Mental Health & Addiction Specialists located in Milwaukee and Germantown, WI, Portland, OR, Boulder, CO, St Petersburg, FL, Pro Valley, AZ, Reno, NV and Sherian, WY


Obsessive-compulsive disorder (OCD) causes obsessive thoughts and compulsive behaviors that can severely disrupt your life. At Trilogy Behavioral Health Services, experienced nurse practitioner Nikki Myles, NP, and the team of mental health professionals provide exemplary support for patients with OCD, including medication management and other holistic care. There are two main offices in Germantown and Milwaukee, Wisconsin, and additional telehealth offices in Reno, Nevada; Sheridan, Wyoming; Oro Valley, Arizona; St. Petersburg, Florida; Boulder, Colorado; and Portland, Oregon. Book an appointment online or call the office in your area today.


What are obsessions and compulsions in OCD?

Obsessions and compulsions are the two facets of obsessive-compulsive disorder (OCD). 


Obsessions are thoughts and fears that preoccupy your mind and become highly intrusive. 

There are many different obsessions, but some common themes include cleanliness, safety, religion, and precision. Taboo thoughts about acting out violence or forbidden sexual practices can also be obsessions.

Obsessive thoughts can invade your mind frequently or almost constantly, making it difficult to focus on other things or live normally. That’s why people then carry out compulsions.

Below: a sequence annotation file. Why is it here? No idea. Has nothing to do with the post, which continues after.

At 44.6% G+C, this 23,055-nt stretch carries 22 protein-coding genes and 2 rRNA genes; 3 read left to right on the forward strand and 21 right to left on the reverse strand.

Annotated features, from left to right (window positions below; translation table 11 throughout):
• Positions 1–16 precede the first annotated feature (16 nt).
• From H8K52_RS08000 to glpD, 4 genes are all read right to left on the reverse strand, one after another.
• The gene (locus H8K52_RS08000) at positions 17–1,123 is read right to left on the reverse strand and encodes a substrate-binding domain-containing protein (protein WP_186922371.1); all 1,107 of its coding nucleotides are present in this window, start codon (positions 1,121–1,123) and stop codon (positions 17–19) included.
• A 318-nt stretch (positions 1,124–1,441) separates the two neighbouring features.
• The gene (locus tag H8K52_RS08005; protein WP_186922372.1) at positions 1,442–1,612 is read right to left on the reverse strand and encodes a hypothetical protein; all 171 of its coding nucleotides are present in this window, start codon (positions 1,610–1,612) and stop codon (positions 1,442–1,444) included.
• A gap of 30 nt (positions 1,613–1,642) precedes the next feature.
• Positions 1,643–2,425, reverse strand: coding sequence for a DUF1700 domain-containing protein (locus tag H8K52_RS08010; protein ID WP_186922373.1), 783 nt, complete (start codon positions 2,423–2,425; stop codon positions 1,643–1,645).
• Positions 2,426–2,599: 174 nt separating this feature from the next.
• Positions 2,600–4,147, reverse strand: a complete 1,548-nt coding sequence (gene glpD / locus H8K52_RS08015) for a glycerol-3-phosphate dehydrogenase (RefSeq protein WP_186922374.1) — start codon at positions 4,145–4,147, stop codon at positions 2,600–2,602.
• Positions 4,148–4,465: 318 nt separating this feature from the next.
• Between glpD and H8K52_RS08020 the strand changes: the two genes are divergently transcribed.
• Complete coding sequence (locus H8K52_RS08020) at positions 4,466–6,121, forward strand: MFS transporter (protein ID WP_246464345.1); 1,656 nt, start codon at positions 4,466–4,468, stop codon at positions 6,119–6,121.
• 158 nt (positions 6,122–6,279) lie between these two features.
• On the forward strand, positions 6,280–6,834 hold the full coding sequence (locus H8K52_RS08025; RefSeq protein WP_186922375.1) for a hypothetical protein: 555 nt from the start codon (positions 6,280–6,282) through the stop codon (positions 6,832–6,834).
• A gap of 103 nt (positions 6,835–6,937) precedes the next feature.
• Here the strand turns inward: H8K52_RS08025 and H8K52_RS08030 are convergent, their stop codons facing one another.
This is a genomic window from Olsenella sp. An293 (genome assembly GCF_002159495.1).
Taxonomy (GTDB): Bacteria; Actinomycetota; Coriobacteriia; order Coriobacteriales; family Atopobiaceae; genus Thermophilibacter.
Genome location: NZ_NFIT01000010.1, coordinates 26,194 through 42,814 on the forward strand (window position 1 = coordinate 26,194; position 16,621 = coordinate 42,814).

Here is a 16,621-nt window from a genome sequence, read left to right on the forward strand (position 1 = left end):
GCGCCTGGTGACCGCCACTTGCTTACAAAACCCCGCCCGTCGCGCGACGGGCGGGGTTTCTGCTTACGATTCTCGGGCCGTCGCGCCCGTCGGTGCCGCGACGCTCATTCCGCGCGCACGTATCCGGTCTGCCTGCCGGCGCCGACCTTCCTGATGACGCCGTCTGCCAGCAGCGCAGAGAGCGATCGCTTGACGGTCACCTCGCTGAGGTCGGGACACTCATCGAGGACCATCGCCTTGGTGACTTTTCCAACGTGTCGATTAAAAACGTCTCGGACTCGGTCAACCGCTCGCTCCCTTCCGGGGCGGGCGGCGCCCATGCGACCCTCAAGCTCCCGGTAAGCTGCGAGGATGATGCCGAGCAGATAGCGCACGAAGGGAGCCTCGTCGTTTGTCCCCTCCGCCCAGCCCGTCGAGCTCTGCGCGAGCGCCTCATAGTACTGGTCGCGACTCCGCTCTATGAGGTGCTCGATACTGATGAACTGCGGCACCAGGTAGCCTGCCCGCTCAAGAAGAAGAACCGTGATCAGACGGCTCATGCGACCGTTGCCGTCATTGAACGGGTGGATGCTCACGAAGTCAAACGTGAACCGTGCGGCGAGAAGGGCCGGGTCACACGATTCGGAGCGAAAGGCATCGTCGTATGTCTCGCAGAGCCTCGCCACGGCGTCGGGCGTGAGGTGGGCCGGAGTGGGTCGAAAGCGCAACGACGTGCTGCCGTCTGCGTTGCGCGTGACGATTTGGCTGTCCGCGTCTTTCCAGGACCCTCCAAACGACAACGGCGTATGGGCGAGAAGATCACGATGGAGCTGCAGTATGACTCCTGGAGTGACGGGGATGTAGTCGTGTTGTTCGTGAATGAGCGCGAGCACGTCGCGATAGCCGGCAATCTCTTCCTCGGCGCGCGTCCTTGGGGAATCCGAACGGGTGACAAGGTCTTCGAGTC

Compulsions are repetitive or ritualistic actions that are a response to obsessions. For example, if you have intrusive safety obsessions, you may constantly worry about leaving the stove burner on when you leave the house. 

Because of this obsession, you may perform compulsions, like repeatedly confirming all the burners are off before you leave the house. 

While compulsions briefly “neutralize” the obsessive thought, this relief doesn’t last long. So, compulsions are usually repeated many times, like washing your hands a dozen times, cleaning the sink multiple times in the same day, rearranging the cabinets repeatedly, or saying protective phrases or prayers.

Is OCD an anxiety disorder?

While OCD features many anxiety symptoms, it’s not classified as an anxiety disorder. The American Psychiatric Association (APA) designated OCD in its own separate category, “obsessive-compulsive and related disorders,” in 2013. 

This categorization reflects that OCD has unique characteristics and may require different care than an anxiety disorder. 

How is OCD treated?

Treatment of OCD depends on your symptoms and personal preferences. Many patients with OCD respond well to a type of antidepressant medication called selective serotonin reuptake inhibitors (SSRIs).

SSRIs are usually prescribed for depression. They can balance brain neurotransmitters (brain chemicals) to effectively relieve depression. For OCD, a higher dose of SSRIs can often lead to symptom relief within 6-12 weeks. 

The APA states that the ideal approach for OCD is a combination of medication management and psychotherapy, specifically cognitive behavioral therapy (CBT). With CBT, you can confront your obsessions and realize that you don’t need to carry out compulsions.

Trilogy Behavioral Health Services provides caring OCD support through accessible telehealth care. Book an appointment online or call the nearest office to learn more.